Goals are useful if you’re looking to make changes in your life and not only want to take action, but to make sure that you follow them through and be accountable to yourself for achieving them. There are so many goals that you could work towards that sometimes it’s difficult to know where to start. To help create achievable, realistic goals that focus on some of the most important aspects of your life, check out this post on how to set goals that really count.
WHAT ARE GOALS?
Goals are specific targets or objectives that we identify and set out to achieve in a specific timescale.
They help us get clarity over our life now, where we’d like to be in the future and any changes that we need to make along the way.
Goals keep us focused and ready to embrace the opportunities of life instead of being overwhelmed and struggling to get through it!
WHO SHOULD SET GOALS?
Goals are for everyone. It doesn’t matter whether you’re in retirement, a student, striving forward at a career or a stay-at-home mum. The world needs all sorts of people to make it go around and everyone can benefit from having goals to help them go for what they want.
I often hear mums saying that there seems little point having goals when they’re ‘just a Mum’, 24/7 in charge of little ones with no time for themselves. Setting goals seems a bit unrealistic beyond a goal for a good night’s sleep or five minutes to yourself! Don’t worry, I’ve been there and I get it!
But life comes in stages, so you might just need to adapt your goals for your current life stage and keep some of the bigger, more ambitious ones back for when the kids are older!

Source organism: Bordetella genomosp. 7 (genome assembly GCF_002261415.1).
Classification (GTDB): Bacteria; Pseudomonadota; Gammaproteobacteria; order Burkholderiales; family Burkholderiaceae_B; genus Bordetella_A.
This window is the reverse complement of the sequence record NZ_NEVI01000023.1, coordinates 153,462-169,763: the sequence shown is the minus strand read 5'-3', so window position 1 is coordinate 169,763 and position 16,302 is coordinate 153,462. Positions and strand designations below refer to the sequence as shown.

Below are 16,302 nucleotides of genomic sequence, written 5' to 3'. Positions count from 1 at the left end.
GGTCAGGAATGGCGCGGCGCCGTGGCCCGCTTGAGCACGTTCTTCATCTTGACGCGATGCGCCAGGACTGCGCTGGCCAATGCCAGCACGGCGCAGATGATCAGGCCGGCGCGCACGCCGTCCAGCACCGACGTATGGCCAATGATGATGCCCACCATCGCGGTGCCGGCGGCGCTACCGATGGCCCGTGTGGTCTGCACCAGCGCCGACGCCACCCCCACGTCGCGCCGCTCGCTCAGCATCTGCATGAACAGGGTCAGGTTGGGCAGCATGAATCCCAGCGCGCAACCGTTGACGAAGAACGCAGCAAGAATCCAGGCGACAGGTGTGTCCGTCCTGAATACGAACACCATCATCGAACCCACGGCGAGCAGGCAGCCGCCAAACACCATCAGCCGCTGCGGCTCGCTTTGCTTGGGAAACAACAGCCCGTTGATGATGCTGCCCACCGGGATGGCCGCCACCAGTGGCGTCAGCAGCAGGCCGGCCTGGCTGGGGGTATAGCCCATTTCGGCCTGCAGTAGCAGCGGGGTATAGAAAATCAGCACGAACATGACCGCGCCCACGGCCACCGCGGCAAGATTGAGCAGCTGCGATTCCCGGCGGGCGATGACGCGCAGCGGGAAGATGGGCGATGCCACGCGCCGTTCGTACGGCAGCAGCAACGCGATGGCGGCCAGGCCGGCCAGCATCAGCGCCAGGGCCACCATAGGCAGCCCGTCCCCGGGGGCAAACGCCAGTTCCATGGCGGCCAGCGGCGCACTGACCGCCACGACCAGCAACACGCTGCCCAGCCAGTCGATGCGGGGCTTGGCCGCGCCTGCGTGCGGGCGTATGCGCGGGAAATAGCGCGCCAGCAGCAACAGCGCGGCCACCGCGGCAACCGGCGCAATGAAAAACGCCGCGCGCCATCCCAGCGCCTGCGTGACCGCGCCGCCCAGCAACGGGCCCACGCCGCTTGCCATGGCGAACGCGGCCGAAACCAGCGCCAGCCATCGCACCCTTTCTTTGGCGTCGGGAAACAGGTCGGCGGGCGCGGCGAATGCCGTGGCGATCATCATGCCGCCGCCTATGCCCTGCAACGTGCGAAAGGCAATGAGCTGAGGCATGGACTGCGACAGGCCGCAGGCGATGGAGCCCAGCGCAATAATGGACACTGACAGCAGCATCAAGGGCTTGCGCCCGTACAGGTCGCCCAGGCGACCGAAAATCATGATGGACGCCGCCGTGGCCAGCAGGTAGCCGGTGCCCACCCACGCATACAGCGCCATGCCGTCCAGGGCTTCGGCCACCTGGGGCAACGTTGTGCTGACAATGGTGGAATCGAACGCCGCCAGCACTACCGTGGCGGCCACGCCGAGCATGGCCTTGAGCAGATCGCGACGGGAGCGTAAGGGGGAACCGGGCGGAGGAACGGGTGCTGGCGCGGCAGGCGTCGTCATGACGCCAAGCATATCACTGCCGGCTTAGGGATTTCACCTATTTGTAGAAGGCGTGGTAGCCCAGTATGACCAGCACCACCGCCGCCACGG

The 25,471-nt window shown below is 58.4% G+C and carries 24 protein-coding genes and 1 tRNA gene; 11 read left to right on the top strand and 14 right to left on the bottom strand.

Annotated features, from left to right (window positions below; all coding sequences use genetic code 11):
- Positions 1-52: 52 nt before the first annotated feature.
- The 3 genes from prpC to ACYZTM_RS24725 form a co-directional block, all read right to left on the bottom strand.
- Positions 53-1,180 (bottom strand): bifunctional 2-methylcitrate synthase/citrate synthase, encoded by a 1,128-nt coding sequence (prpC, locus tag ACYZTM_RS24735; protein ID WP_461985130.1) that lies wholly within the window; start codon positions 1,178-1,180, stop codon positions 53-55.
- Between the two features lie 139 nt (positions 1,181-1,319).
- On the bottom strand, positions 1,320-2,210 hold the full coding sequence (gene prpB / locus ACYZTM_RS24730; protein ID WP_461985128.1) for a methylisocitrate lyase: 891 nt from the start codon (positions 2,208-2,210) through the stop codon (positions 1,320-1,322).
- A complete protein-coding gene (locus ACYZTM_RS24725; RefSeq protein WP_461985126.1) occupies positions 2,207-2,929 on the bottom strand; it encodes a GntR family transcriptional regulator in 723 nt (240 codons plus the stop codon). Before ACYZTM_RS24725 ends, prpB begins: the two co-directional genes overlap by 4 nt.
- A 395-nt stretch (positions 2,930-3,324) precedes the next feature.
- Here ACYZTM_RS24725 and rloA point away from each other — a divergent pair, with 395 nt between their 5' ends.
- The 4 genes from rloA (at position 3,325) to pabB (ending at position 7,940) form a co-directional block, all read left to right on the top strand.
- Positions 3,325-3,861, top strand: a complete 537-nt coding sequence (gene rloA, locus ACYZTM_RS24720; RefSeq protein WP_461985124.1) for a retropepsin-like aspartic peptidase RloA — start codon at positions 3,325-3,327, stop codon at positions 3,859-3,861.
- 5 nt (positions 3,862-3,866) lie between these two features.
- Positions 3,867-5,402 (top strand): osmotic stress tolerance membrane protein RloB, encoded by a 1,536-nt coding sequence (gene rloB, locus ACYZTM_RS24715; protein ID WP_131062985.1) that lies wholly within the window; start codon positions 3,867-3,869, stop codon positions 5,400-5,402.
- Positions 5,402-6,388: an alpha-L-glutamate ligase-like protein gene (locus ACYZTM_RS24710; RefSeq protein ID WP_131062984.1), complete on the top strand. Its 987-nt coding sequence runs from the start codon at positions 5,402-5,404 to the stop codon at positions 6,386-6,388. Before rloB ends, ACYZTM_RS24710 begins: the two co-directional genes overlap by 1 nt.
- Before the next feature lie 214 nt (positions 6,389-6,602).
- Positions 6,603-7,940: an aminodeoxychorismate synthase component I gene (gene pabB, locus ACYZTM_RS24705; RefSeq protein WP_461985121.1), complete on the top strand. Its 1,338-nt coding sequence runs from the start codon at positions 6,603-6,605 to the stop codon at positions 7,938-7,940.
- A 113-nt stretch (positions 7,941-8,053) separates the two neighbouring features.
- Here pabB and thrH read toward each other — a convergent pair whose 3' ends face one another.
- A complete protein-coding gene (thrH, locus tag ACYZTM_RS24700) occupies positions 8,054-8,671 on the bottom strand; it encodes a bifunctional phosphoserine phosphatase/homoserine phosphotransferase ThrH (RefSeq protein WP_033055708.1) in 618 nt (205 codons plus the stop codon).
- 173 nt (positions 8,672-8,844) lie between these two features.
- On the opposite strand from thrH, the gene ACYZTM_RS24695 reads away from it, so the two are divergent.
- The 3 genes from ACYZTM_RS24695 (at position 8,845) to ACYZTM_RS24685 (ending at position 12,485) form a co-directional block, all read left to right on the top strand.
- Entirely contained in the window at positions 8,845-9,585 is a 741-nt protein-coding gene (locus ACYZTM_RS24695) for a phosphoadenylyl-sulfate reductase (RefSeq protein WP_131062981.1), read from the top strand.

So, whoever you are and whatever you’re doing, the bottom line is that goals are for everyone! Now let’s look at WHY they’re important!
WHY SHOULD YOU SET GOALS?
#1 Goals help you achieve things
Well, firstly and obviously, there’s no such thing as being ‘just a Mum’. Mums have the hardest, craziest job in the world with the worst rates of pay and leave entitlement!
If you’re a Mum who wants the best for your family and yourself then you need to set yourself some goals. Goals will help you create opportunities, learn new things, try out different experiences and lead by example.
Goal-setting means you’re not willing to settle for ‘just making do’ but instead want to embrace and take on the challenges of life with an open heart, mind and arms.
Goals will drive you forward and stop you from just ‘making do’ when change is possible!
#2 Goals stop you wasting time
It’s so easy for time to slip by when we’re caught up in the daily, often mundane, routine of life. One day drifts into the next. Before you know it, your kids are grown up and you’ve gotten older.
Don’t put yourself in the position where you wish you’d done something differently. Don’t think about the ‘what if?’. Don’t regret what you’ve done, but even more importantly, don’t regret what you haven’t done.
Set yourself goals so you can identify and prioritise what’s important and stop wasting time on things that don’t really matter in the grand scheme of things.
#3 Goals help you set a direction for your life
If you don’t set goals then you might well still achieve a lot, but how can you be sure that what you’ll achieve is actually what you wanted to achieve? If you had a choice, would you have chosen a different path in life, or should you have waited for a different set of opportunities, but did you just take what was on offer at the time?
Setting goals means you can determine what YOU want out of life and take the necessary steps to get there. You can decide what you want to make happen, when and how. You can set the direction for your life, rather than life just happening to you.
#4 Goals help you be more accountable
If you don’t set goals, then you’ve no tangible record of what you’ve got planned for your life and your family. It won’t matter if you don’t get to where you wanted to go, or do what you wanted to do, because you never properly determined what your goals were going to be in the first place.
You probably didn’t write them down anywhere and you might not have told anyone else that you’ve set them. So, who would know if you didn’t achieve them? There’s no-one and nothing to hold you accountable, so you’re less likely to have the encouragement and motivation to achieve them.